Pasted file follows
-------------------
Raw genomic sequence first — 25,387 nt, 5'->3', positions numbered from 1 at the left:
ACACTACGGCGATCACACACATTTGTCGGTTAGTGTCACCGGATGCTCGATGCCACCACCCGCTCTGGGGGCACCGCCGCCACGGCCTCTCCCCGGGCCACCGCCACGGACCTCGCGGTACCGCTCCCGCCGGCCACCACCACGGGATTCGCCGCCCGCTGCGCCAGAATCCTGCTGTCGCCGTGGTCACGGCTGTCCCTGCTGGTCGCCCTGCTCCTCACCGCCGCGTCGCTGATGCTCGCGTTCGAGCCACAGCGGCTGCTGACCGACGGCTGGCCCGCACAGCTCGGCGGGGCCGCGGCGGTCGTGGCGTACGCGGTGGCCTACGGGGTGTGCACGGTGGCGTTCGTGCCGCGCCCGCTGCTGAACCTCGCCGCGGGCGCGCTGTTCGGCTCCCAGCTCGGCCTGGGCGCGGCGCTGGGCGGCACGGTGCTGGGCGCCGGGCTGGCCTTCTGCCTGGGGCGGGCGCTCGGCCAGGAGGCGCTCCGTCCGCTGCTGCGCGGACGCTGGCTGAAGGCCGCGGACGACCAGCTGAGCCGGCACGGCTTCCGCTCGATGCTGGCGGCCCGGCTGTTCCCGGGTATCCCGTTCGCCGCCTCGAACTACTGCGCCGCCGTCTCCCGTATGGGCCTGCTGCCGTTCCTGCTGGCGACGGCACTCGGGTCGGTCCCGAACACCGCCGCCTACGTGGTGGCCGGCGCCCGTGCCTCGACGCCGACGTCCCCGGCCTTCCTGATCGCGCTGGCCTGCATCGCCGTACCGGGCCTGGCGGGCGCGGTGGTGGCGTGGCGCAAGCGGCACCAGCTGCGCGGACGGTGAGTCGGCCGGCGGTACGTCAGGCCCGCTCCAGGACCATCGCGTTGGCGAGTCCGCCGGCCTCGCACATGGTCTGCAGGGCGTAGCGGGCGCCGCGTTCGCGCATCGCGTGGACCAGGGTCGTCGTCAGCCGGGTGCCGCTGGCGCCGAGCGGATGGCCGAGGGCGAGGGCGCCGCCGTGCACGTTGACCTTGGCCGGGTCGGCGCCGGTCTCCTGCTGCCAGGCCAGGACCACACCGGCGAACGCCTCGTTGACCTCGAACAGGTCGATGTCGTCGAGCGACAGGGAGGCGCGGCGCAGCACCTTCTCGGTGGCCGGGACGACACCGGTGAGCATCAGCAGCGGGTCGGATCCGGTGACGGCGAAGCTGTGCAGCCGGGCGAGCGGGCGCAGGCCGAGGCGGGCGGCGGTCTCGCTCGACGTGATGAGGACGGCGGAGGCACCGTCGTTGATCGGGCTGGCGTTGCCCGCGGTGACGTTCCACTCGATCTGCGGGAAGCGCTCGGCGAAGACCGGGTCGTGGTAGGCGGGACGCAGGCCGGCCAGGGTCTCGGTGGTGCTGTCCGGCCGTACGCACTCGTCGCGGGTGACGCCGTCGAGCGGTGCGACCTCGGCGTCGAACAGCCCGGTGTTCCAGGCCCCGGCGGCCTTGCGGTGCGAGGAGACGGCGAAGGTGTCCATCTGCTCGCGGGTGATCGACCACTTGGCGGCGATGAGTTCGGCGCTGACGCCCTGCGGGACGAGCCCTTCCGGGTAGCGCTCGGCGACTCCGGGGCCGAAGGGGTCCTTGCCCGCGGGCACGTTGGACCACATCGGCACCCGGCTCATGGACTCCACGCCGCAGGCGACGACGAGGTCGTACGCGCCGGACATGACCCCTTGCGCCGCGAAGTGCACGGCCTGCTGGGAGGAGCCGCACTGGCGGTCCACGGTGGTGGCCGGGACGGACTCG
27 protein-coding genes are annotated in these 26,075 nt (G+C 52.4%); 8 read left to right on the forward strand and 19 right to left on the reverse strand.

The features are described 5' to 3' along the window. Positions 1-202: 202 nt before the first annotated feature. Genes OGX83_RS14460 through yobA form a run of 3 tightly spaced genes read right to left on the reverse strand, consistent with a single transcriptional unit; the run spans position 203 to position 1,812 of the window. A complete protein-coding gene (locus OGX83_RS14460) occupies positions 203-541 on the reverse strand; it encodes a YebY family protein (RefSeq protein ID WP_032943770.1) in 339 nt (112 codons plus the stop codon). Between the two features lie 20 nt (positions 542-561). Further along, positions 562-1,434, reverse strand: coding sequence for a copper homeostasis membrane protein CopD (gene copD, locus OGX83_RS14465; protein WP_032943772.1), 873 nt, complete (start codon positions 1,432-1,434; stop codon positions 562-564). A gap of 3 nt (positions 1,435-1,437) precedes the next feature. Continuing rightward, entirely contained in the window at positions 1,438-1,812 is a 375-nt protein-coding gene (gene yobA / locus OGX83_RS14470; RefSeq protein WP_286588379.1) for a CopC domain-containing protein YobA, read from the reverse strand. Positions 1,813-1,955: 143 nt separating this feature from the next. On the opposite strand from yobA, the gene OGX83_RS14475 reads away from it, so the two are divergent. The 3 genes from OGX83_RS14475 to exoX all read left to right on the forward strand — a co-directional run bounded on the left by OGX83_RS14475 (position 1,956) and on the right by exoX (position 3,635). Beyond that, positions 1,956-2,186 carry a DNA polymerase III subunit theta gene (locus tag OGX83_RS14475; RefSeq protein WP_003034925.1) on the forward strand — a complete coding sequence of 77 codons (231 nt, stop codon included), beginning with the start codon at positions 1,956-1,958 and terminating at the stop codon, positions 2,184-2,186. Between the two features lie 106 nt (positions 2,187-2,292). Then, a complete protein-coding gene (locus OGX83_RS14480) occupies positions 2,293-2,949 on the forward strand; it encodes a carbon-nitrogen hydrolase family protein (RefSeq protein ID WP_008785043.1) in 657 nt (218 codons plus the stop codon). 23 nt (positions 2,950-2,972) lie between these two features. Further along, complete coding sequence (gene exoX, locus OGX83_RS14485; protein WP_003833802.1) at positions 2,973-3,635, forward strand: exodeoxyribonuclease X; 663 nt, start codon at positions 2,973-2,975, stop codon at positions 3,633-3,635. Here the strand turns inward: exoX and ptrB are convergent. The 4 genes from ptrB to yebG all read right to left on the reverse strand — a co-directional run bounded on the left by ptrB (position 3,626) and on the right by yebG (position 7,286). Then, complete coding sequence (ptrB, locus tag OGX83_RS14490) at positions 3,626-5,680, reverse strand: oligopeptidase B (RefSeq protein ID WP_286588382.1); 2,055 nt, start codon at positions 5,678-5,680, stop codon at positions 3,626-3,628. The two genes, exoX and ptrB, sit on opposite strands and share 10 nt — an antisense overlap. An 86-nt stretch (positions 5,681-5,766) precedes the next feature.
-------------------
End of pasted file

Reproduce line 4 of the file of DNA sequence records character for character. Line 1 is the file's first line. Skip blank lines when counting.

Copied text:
The features are described 5' to 3' along the window. Positions 1-202: 202 nt before the first annotated feature. Genes OGX83_RS14460 through yobA form a run of 3 tightly spaced genes read right to left on the reverse strand, consistent with a single transcriptional unit; the run spans position 203 to position 1,812 of the window. A complete protein-coding gene (locus OGX83_RS14460) occupies positions 203-541 on the reverse strand; it encodes a YebY family protein (RefSeq protein ID WP_032943770.1) in 339 nt (112 codons plus the stop codon). Between the two features lie 20 nt (positions 542-561). Further along, positions 562-1,434, reverse strand: coding sequence for a copper homeostasis membrane protein CopD (gene copD, locus OGX83_RS14465; protein WP_032943772.1), 873 nt, complete (start codon positions 1,432-1,434; stop codon positions 562-564). A gap of 3 nt (positions 1,435-1,437) precedes the next feature. Continuing rightward, entirely contained in the window at positions 1,438-1,812 is a 375-nt protein-coding gene (gene yobA / locus OGX83_RS14470; RefSeq protein WP_286588379.1) for a CopC domain-containing protein YobA, read from the reverse strand. Positions 1,813-1,955: 143 nt separating this feature from the next. On the opposite strand from yobA, the gene OGX83_RS14475 reads away from it, so the two are divergent. The 3 genes from OGX83_RS14475 to exoX all read left to right on the forward strand — a co-directional run bounded on the left by OGX83_RS14475 (position 1,956) and on the right by exoX (position 3,635). Beyond that, positions 1,956-2,186 carry a DNA polymerase III subunit theta gene (locus tag OGX83_RS14475; RefSeq protein WP_003034925.1) on the forward strand — a complete coding sequence of 77 codons (231 nt, stop codon included), beginning with the start codon at positions 1,956-1,958 and terminating at the stop codon, positions 2,184-2,186. Between the two features lie 106 nt (positions 2,187-2,292). Then, a complete protein-coding gene (locus OGX83_RS14480) occupies positions 2,293-2,949 on the forward strand; it encodes a carbon-nitrogen hydrolase family protein (RefSeq protein ID WP_008785043.1) in 657 nt (218 codons plus the stop codon). 23 nt (positions 2,950-2,972) lie between these two features. Further along, complete coding sequence (gene exoX, locus OGX83_RS14485; protein WP_003833802.1) at positions 2,973-3,635, forward strand: exodeoxyribonuclease X; 663 nt, start codon at positions 2,973-2,975, stop codon at positions 3,633-3,635. Here the strand turns inward: exoX and ptrB are convergent. The 4 genes from ptrB to yebG all read right to left on the reverse strand — a co-directional run bounded on the left by ptrB (position 3,626) and on the right by yebG (position 7,286). Then, complete coding sequence (ptrB, locus tag OGX83_RS14490) at positions 3,626-5,680, reverse strand: oligopeptidase B (RefSeq protein ID WP_286588382.1); 2,055 nt, start codon at positions 5,678-5,680, stop codon at positions 3,626-3,628. The two genes, exoX and ptrB, sit on opposite strands and share 10 nt — an antisense overlap. An 86-nt stretch (positions 5,681-5,766) precedes the next feature.